–by Laura Dennis [NOTE: this post references this author’s faith as an aspect of her own experience. It is not meant in any way to proselytize, nor does it represent the beliefs of everyone at ATN.] I was crying. Again. I never know when secondary traumatic stress will rear its ugly head. I do know it can get awfully old. “It’s just that I hate Christmas,” I blurted out, trying unsuccessfully to stifle
–by Emerging Mama Monica Reynolds [originally published on the author’s blog, November 21, 2017] Another holiday season upon us! A season that for many is filled with joy, excitement, and celebrations, very often presents trauma families with additional stress and confusion. When we just want to chill and enjoy the celebrations like normal (whatever that is) families are doing, we are instead switched into extra-scaffolding mode, knowing that lax schedules, extra food and treats, gifts, and new
–by Janyne McConnaughey, PhD Manager’s note: A few years ago, I started buying my kids’ Christmas gifts to the mantra “something you want, something you need, something to wear, something to read.” Here are some ideas for the “read” part. Look for other ideas soon, as well as tips for trauma travel. And if the holidays already have you down, hang in there. Here at ATN, we’re on your side! In an upcoming
–by Sara Borgstede [originally published on the author’s blog, The Holy Mess, December 6, 2015] If you are a parent or a caregiver of a child with special needs, you know that the holidays are not always fun and joyous. Using my experience of many years of parenting children with special needs, plus help from a friend of mine, Riverbird, we have put together a guide with tips to help kids with special needs celebrate holidays. As
–by Hilary Jacobs Hendel There are many myths and “shoulds” about how families and holidays should be: Families should love each other. Families should get along. Holidays should be fun…To name but a few. The fact is: Many people do not have happy families, happy family memories or happy holidays. Therefore, holidays and families may trigger us to states of anxiety, shame, and misery. Perhaps your child is mean and insulting to you, or you
–by Emerging Mama Monica Reynolds [originally published on the author’s blog, November 14, 2017, just in time for the biggest food extravaganza of them all!] Just this past week, I discovered a new secret stash of food and food wrappers in my child’s bedroom. It wasn’t in the same place as the stash before, or the one before that, or…the one. before. that. Secret stashes of food and food wrappers are a sad reminder that while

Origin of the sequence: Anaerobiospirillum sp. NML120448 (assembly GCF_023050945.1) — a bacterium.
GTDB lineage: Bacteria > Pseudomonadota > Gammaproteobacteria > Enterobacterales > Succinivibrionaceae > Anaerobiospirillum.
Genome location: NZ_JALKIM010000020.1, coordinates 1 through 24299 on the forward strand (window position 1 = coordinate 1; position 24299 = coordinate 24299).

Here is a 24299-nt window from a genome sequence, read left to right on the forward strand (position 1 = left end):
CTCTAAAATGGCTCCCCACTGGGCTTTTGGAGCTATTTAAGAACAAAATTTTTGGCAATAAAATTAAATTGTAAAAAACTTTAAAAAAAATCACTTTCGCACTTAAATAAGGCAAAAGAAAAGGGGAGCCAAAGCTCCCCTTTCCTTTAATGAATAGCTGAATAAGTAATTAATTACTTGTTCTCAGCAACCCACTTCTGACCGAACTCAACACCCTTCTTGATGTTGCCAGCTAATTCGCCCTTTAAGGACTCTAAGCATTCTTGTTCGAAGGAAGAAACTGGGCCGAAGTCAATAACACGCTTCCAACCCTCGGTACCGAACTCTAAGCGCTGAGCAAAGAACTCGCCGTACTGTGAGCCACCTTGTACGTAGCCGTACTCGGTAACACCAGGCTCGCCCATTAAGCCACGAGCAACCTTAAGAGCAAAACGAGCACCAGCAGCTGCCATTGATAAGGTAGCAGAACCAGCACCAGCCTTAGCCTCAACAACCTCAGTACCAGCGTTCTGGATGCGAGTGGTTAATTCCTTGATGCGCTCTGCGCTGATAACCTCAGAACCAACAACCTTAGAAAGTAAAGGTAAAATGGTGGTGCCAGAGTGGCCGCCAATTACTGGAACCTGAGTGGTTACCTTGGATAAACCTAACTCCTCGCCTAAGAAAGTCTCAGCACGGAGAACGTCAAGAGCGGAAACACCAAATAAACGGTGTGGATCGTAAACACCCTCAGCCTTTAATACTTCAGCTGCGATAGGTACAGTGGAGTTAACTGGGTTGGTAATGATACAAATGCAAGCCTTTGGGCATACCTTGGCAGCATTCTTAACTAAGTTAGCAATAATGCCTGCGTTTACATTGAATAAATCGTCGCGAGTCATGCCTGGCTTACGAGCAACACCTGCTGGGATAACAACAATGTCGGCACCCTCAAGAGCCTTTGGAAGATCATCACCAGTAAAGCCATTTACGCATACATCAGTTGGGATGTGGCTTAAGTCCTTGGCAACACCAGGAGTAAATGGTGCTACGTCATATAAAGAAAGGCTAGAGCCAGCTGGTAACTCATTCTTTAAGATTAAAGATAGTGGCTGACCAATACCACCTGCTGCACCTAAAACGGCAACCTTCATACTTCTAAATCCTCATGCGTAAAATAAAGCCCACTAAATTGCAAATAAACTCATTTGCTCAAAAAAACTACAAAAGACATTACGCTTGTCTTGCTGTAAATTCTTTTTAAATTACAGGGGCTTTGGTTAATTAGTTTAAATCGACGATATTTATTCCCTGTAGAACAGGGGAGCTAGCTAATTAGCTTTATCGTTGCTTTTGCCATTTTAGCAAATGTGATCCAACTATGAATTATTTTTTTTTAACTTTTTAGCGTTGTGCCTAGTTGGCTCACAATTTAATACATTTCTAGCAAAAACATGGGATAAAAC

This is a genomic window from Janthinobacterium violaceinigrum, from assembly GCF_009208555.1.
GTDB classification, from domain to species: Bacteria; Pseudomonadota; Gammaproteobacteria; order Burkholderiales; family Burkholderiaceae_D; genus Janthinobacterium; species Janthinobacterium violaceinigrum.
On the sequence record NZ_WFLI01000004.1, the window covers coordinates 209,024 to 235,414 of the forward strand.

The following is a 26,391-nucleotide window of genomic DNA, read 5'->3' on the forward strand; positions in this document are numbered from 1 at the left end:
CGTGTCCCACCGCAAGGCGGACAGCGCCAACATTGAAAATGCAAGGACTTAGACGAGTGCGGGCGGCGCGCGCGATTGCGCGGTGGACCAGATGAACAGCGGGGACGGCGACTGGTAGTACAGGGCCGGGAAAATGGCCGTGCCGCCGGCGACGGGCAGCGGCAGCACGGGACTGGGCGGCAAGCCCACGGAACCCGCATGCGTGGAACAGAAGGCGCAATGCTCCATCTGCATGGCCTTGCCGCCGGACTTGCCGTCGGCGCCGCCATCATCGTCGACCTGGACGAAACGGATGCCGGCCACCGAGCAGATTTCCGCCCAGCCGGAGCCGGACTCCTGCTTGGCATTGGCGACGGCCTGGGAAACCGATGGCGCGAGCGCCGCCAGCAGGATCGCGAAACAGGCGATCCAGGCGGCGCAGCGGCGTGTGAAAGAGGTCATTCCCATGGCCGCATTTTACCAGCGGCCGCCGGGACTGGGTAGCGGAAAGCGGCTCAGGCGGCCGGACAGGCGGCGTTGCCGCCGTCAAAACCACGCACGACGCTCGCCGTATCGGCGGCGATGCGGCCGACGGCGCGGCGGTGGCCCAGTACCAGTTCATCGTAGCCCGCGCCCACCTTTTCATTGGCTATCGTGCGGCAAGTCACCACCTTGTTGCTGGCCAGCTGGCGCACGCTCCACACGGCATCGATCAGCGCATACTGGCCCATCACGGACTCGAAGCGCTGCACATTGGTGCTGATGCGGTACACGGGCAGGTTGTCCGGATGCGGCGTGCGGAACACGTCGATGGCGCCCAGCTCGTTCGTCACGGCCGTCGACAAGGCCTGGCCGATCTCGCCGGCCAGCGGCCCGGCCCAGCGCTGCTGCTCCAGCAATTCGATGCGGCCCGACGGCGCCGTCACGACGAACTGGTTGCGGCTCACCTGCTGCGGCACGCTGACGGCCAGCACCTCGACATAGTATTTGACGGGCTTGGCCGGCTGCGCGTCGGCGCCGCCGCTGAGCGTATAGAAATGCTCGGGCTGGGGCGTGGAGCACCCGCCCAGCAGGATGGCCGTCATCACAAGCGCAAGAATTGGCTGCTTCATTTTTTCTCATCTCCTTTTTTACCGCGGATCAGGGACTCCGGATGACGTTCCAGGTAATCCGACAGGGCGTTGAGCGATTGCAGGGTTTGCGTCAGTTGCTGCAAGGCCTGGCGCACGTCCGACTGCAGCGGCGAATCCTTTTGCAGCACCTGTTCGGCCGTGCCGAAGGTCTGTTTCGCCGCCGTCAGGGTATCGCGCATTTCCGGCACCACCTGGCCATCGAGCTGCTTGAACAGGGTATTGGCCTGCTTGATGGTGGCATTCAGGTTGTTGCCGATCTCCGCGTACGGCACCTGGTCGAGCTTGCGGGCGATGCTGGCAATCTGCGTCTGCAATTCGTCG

–by Lorraine Fuller Time to confess some things. When I first started this journey of parenting a child with trauma, attachment, and other issues, I read everything I could get my hands on. I joined groups, attended classes, and went on retreats. I was determined to do everything right to help my son heal. From my reading, I got the impression that it was like a math problem: if I simply followed the steps and
–by Hilary Jacobs Hendel Originally published March 10, 2015 How can it be that a seemingly depressed person, one who shows clinical symptoms, doesn’t respond to antidepressants or psychotherapy? Perhaps because the root of his anguish is something else. Several years ago a patient named Brian* was referred to me. He had suffered for years from an intractable depression for which he had been hospitalized. He had been through cognitive behavioral therapy, psychoanalytic psychotherapy, supportive
–by Julie Beem I’ve been to a handful of post-adoption conferences this spring and summer. After working with ATN for over a decade, I have been excited by the number of workshops and speakers addressing early childhood trauma, and in some cases citing the Adverse Childhood Experiences (ACEs) Study. I remember all too well the many years when trauma and attachment challenges were not openly addressed at conferences attended by adoption professionals and adoptive parents.
–by Lorraine Fuller Back-to-school time involves mixed feelings for so many of us trauma moms. We might look forward to the respite it provides. I am a stay-at-home mom and while I love my kids, I enjoy the much-needed break at the end of a long summer. The routine my child thrives on is easier for me to keep up with during school. Plus being able to grocery shop without my son stealing is nice.